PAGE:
Camera, guidebook and laptop - 10 travel writing tips to improve travel stories

How To Be Really Good At Travel Writing In 2019

Do you want to improve your travel writing?

Travel writing might seem difficult. But with a few simple tips…

…you’ll be producing some amazing travel stories–in no time!

Read on to discover how to do compelling travel writing.

Camera, guidebook and laptop
A travel writer’s work set-up

1. Find Your Travel Niche

In an industry that gets more saturated every week—new travel blogs are started basically on a daily basis—it’s critical that you find a way to stand out from the pack.

How do you do this?

Find a niche.

travel photograph niche
In travel writing, it pays to find a niche!

Figure out your main angle. Ask yourself: What have I done? What have I liked doing in the past? This sets you up to become an expert in a field, whether it’s food travel, fashion travel, national parks travel, or budget travel. Destinations—cities, regions, even countries—are suitable niches as well.

The more you zoom in on a particular niche, the better. You can also combine fields and destinations: food in Italy is a topic you could spend a lifetime writing about. Another example is hiking in South America.

Just remember:

Be creative as you like. But always stick with your passion.

2. Write, Write, Write!

This tip is extremely simple. But it has to be said.

If you want to become an incredible travel blogger, you’ve got to practice!

It doesn’t matter if your first blog posts are garbage, or if no one publishes your initial articles.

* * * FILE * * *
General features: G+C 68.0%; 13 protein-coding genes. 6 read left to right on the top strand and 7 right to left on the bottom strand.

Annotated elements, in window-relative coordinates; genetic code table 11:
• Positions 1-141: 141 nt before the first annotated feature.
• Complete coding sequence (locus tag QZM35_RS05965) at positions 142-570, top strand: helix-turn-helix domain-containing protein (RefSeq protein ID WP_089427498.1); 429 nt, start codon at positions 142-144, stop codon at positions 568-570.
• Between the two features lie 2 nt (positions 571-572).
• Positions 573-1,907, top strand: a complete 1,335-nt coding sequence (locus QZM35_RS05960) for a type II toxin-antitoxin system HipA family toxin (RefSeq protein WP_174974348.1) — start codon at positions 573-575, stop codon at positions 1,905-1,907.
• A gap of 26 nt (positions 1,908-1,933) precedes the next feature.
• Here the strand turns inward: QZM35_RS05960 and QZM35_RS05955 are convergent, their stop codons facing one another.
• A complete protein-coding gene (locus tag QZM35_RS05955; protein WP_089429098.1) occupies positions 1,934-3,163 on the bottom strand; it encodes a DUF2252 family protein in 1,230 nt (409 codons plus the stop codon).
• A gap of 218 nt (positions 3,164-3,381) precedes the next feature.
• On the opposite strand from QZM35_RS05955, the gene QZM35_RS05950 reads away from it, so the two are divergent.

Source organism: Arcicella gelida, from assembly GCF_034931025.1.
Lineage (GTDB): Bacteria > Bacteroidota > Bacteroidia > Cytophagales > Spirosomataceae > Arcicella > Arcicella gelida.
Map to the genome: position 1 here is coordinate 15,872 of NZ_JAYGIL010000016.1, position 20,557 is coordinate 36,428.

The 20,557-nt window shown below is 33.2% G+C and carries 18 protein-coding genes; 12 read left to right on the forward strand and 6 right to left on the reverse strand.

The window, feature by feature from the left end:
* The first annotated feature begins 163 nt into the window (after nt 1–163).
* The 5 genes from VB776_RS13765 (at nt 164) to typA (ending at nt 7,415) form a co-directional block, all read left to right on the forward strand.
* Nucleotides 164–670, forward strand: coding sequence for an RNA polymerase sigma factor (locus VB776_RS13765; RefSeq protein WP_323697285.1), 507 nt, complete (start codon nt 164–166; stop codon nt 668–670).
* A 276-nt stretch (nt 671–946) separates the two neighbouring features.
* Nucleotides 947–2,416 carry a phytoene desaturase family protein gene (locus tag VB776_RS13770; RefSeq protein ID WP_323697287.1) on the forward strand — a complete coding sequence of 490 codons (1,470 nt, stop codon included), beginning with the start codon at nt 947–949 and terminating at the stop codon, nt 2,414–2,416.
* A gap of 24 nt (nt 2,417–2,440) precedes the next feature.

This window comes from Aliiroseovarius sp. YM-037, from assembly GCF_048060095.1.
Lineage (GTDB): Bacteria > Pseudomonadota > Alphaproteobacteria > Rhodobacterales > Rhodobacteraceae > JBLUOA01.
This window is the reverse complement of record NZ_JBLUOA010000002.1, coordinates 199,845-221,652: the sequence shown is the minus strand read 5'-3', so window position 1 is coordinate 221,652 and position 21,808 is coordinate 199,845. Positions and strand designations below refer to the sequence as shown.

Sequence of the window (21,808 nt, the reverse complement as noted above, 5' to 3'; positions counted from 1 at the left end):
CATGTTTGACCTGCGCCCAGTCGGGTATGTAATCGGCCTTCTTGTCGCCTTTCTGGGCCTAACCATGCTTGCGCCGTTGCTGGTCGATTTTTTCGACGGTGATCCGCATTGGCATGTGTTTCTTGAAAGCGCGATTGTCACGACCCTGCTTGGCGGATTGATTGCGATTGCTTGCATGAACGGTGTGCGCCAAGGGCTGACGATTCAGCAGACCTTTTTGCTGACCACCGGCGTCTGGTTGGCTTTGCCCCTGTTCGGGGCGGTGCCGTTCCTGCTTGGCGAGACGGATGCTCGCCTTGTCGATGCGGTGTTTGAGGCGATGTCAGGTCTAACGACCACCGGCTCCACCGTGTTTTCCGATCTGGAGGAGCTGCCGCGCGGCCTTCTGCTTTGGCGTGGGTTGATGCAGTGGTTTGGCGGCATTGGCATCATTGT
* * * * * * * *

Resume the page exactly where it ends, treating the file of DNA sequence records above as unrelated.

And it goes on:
You need to get those first learning experiences out of the way. They simply need to happen. So it’s best to start early.

dock on ocean
Make sure you practice writing as often as possible.

As you continue writing, it’ll become easier. You’ll discover what you like writing about most, and which types of stories just flow from your fingers.

3. Attend Conferences and Network

You can also learn a ton by reading other people’s work and attending travel writing conferences. Go to local meet-ups of writers, read books about best writing practices, and network with other (aspiring) writers online and offline.

Travel bloggers and writers should definitely try to attend a travel conference every so often. These events are jam-packed with talks by established writers, bloggers, photographers, and other creatives.

Travel conferences will teach you all about travel writing. And, more importantly, they’ll leave you feeling inspired.

Travel writing meet-up and networking
You can learn a lot from meeting other travel writers!

4. Have a Clear Topic/Story

Whenever you write a blog post or article, always keep the topic in mind.

This is just like choosing a niche:

The narrower the topic, the better.

Before you start writing, it’s important to know the purpose of the piece. What do you want the reader to learn? What do you want the reader to experience?